popular airport in the ignored Middle East
been some time now since I sat down and let my fingers
dance over my keyboard. So itís about time I let them
play once again. And in the same way that I am returning
to writing, for this review I would like to return your
attention the FlyTampaís Dubai.
Itís not a
new airport release, infact it came out late 2005! By
now, most simmers already have it installed. But this
review is for those of you who donít yet have it. Of
which Iím sure there are quite a few.
I even begin to get into the finer points of this
airport, I have to congratulate the FlyTampa team,
purely for doing an airport that is not in either Europe
or North America. So many developers are taking on these
two areas, and leaving the rest of the world unexplored.
Admittedly, there is far more demand for the worlds
better known airports, but being a heavy pilot, it
leaves the question Ďwhere to flyí with unimaginative
on the airport shows the lack of
photographic ground textures, but also the
fact that they are not needed.
Installation was easy enough, although I did find that I
had to activate the scenery in FS2004 myself. A start
menu shortcut was also placed on my computer, which gave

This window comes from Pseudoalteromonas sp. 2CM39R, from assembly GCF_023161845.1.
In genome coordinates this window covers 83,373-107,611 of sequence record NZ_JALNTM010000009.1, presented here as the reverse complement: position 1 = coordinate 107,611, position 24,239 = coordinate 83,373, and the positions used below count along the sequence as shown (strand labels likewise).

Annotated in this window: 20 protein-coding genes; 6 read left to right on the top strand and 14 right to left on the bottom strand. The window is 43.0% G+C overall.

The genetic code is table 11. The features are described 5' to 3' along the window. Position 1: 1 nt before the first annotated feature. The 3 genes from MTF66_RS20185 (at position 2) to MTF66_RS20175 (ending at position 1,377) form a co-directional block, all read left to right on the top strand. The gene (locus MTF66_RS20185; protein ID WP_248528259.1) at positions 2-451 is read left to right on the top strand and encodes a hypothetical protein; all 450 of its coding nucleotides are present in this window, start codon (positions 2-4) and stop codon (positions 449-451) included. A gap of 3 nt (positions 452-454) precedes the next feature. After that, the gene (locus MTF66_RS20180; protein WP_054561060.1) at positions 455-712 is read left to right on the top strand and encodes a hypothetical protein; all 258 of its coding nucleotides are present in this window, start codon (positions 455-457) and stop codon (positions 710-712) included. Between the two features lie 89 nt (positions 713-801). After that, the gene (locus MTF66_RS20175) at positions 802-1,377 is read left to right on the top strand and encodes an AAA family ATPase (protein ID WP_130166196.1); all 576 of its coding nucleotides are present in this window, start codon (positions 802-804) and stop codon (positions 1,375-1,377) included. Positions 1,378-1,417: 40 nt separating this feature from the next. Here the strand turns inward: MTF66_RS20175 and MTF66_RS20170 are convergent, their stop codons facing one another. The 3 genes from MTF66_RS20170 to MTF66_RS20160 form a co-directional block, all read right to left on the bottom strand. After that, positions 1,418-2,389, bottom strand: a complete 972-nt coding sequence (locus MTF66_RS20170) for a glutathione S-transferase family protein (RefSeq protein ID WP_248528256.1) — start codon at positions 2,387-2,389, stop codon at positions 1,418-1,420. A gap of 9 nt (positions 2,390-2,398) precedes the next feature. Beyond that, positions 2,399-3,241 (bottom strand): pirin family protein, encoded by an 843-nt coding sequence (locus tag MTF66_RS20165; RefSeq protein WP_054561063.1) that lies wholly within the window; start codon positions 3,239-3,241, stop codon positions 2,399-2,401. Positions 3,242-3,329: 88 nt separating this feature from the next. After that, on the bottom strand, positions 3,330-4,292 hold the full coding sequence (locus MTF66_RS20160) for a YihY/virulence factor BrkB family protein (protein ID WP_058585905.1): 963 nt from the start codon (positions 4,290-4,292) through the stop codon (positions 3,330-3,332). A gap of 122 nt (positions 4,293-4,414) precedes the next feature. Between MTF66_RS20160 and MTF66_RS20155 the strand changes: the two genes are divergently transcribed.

links to the FlyTampa website, the Dubai manual, and a
very handy link to the updates page.
see where FlyTampa have done their testing, as there are
no service packs available, and none are needed!
Although an optional patch is available to turn off the
green taxi lights around the airport during the day.
thing you notice about the airport is its sheer size.
Dubai has two runways, both 13000ft long. And the real
airport isnít finished yet. By 2017, it plans to be the
4th biggest airport in the world (by size, not traffic)
and able to accommodate up to 70 million people a year.
And although that is quite a way off, and FlyTampaís
scenery are based on what the airport was supposed to be
looking like in 2006, the airport still handled 28
million in 2006, showing that although simmers may be
yet to explore the United Arab Emirates, and its
surrounding countries, the real world is flying in on a
very regular basis.
thing you notice is the FlyTampa quality. If you have
never owned a FlyTampa airport before, you will be out
on the web buying all of their sceneries before the day
is out. The quality, not just in terms of how the
scenery looks, but as a complete package is just
amazing. There are no bugs. Or rather, certainly not
ones noticed by me. That does exclude the differences
between the current state of the real world airport and
this representation, but as I have already stated, this
scenery is based on the airport captured at a single
moment in time. So if you really want to close 12R/30L
you will just have to edit the AFCAD yourself.
fans of FlyTampa may be miffed as to the lack of
photographic ground textures, indeed initially I was.
But after a (very) short amount of time you realise that
they are not needed. For a start, the quality of the
texturing that the FT team have done is, as usual,
photographic in its own right. And retains their usual
style of producing some of the finest texturing I have
seen from any software company in any game or
simulation. But the main reason photographic ground